(director: Mark Tonderai; screenwriter: Kurt Wimmer; cinematographer: Jacques Jouffret; editor: Sarah C. Reeves; music: Adriano Aponte//Ben Onoso; cast: Omari Hardwick (Marquis T. Woods), Loretta Devine (Eloise), Lorraine Burroughs (Veora Woods), John Beasely (Earl), Hannah Gonnera (Samsara Woods), Peter Butler (Dr. Holt), Steve Mululu (Lewis), Kalifa Burton (Tydon Woods), Tumisho Masha (Sheriff), Andre Jacobs (Wyman Thatcher), Leo Wringer (Elderly Man at Gas Station), Tafara Nyatsanza (Young Man at Gas Station); Runtime: 91; MPAA Rating: R; producers: Gordon Gray, Kurt Wimmer, Morris Chestnut, Brian Wilkins; Paramount; 2020)
“Just so much nonsense.”
Reviewed by Dennis Schwartz
The London born horror film director Mark Tonderai (“Stalkers “/”Hush”) is responsible for this mess. The unoriginal story is the responsibility of writer Kurt Wimmer. The film was shot in South Africa.
Upon the death of his elderly, abusive, black magic practicing father, the estranged wealthy urban Black lawyer Marquis Woods (Omari Hardwick) is called back to his birthplace in the Appalachians–where he fled as a young man that impoverished community to make something of himself.
The lawyer brings his family along to attend the funeral: his wife Veora (Lorraine Burroughs) and his self-absorbed teen daughter who would rather not go (Samsara (Hannah Gonera) and Tydon (Kalifa Burton)). The family takes Marquis’ private plane there. After stopping for gas near their final destination, his superstitious believing birthplace, where even the gas station sells items to ward off the evil spirits, they continue their flight but run into a storm and crash. Upon awakening, Marquis finds himself in a bed in an attic sewing room of his domineering neighbor Eloise (Loretta Devine), her husband Earl (John Beasley) and their hulking son Lewis (Steve Mululu). Eloise informs Marquis that his wife and children were not located at the crash site.The African spiritualist woman plans to nurse him back to health by making a doll to represent him, which she calls a boogity. She tells him: “We don’t have much in the way of Obamacare down here.”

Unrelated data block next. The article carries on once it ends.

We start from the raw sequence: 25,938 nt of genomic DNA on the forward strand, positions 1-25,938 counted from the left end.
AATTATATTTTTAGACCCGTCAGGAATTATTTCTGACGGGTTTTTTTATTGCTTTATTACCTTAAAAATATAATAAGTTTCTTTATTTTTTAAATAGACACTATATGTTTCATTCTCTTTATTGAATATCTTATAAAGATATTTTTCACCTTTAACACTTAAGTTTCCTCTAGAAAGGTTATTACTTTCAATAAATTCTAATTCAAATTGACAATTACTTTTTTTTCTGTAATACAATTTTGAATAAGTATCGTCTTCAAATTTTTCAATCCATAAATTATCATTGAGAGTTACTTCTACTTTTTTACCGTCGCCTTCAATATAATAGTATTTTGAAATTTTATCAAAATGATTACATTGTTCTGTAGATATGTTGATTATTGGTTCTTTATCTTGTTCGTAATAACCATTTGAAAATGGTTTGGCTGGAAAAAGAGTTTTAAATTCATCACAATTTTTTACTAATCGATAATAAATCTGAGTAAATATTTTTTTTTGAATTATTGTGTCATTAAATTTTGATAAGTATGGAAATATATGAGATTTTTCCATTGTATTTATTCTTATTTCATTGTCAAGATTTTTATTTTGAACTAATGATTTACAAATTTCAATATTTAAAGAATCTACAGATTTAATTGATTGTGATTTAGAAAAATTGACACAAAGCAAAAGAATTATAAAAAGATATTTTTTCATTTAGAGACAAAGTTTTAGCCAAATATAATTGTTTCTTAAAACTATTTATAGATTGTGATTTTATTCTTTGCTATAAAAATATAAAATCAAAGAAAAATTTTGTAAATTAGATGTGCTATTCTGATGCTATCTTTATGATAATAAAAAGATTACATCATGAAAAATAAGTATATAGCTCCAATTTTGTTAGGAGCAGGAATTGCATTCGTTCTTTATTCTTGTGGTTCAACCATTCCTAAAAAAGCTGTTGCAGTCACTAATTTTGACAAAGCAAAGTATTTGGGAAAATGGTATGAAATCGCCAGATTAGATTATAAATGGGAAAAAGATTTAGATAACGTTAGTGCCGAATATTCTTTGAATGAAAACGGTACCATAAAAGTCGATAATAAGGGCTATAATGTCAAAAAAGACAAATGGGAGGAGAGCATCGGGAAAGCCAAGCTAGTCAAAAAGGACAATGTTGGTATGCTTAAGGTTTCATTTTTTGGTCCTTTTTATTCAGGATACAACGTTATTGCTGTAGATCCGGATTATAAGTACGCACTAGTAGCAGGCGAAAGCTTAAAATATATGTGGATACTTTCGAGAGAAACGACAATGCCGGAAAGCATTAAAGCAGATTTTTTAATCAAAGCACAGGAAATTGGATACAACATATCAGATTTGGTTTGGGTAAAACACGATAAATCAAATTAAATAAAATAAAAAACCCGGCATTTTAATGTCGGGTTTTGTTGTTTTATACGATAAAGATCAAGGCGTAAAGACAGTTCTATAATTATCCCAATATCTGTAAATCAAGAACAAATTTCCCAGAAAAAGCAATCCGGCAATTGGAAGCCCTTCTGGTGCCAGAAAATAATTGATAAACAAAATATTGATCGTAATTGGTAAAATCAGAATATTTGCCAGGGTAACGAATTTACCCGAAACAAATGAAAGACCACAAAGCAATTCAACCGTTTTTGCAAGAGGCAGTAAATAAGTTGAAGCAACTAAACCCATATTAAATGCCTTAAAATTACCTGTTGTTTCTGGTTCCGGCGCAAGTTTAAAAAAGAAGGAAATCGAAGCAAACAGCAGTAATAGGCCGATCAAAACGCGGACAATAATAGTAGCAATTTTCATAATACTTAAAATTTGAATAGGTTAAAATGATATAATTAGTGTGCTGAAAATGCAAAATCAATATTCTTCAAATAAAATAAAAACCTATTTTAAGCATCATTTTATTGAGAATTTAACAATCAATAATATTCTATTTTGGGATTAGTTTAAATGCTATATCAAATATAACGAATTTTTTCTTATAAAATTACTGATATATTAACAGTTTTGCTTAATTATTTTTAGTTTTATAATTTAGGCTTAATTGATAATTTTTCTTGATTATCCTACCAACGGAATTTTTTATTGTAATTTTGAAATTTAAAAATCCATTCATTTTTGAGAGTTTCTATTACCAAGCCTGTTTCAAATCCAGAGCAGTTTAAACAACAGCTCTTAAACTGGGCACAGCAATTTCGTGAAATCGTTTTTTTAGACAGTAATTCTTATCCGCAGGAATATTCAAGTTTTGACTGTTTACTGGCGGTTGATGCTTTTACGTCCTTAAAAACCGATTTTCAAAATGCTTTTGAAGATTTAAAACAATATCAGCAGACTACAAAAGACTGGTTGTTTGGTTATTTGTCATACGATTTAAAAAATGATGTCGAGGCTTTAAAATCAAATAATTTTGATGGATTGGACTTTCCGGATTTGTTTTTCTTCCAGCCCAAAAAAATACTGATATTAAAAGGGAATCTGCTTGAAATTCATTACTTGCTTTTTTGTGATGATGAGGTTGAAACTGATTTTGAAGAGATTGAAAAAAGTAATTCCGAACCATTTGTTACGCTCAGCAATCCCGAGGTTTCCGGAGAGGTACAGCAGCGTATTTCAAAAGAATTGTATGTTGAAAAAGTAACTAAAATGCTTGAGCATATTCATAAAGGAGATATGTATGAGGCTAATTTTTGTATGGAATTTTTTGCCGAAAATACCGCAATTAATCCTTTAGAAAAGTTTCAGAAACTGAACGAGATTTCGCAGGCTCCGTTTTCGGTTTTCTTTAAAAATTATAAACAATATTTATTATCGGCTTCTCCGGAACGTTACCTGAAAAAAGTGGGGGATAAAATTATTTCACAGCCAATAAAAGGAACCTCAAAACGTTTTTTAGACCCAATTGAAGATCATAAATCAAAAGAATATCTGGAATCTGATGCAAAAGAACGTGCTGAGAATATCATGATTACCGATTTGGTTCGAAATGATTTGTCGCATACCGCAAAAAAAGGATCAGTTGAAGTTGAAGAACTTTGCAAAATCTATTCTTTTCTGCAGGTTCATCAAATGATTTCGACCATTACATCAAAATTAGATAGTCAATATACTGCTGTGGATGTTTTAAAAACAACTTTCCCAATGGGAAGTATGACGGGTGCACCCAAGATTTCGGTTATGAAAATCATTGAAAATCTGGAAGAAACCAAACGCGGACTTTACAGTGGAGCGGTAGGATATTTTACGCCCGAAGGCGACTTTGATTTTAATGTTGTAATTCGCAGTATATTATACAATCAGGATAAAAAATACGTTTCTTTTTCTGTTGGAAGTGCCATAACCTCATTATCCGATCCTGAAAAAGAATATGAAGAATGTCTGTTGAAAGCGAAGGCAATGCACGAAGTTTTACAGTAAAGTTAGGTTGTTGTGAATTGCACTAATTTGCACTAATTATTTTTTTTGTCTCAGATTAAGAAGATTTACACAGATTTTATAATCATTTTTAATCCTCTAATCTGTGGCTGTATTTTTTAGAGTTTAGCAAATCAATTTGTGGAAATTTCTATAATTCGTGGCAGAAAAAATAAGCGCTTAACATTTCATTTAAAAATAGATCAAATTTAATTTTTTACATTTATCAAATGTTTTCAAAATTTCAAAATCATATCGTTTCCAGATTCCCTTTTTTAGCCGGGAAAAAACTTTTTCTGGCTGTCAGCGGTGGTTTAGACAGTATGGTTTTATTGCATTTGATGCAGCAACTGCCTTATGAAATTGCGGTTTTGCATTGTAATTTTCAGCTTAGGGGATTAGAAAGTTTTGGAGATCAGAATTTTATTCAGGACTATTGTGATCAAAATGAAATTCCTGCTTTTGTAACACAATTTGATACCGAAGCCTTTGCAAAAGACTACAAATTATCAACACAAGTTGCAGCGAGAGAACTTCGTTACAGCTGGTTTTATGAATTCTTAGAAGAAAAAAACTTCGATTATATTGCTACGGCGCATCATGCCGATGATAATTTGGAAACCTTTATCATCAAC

The menacing woman locks him in the room, and he has no way of contacting the outside world. Fearing the worse, the lawyer escapes temporarily and after learning that Eloise leads a local cult practicing hoodoo rituals and faith healing, he tries escaping again to find his cell phone that was hidden by his hostess. In his escape, he discovers by observing from the roof the ugly truth about the weird community he grew up in and aims to save himself, his wife and children, at any cost. It leads to a confrontation with Eloise, as he must overcome her hexes and incantations and a blazing inferno, before there’s a family reunion.
Problem with the stylish but poorly executed horror pic is that none of it is believable. The characters are wooden, the plot is slight, the scares are a fugazi, the main character is too dull to get excited about and the film comes across as just so much nonsense.
REVIEWED ON 11/17/2020 GRADE: C-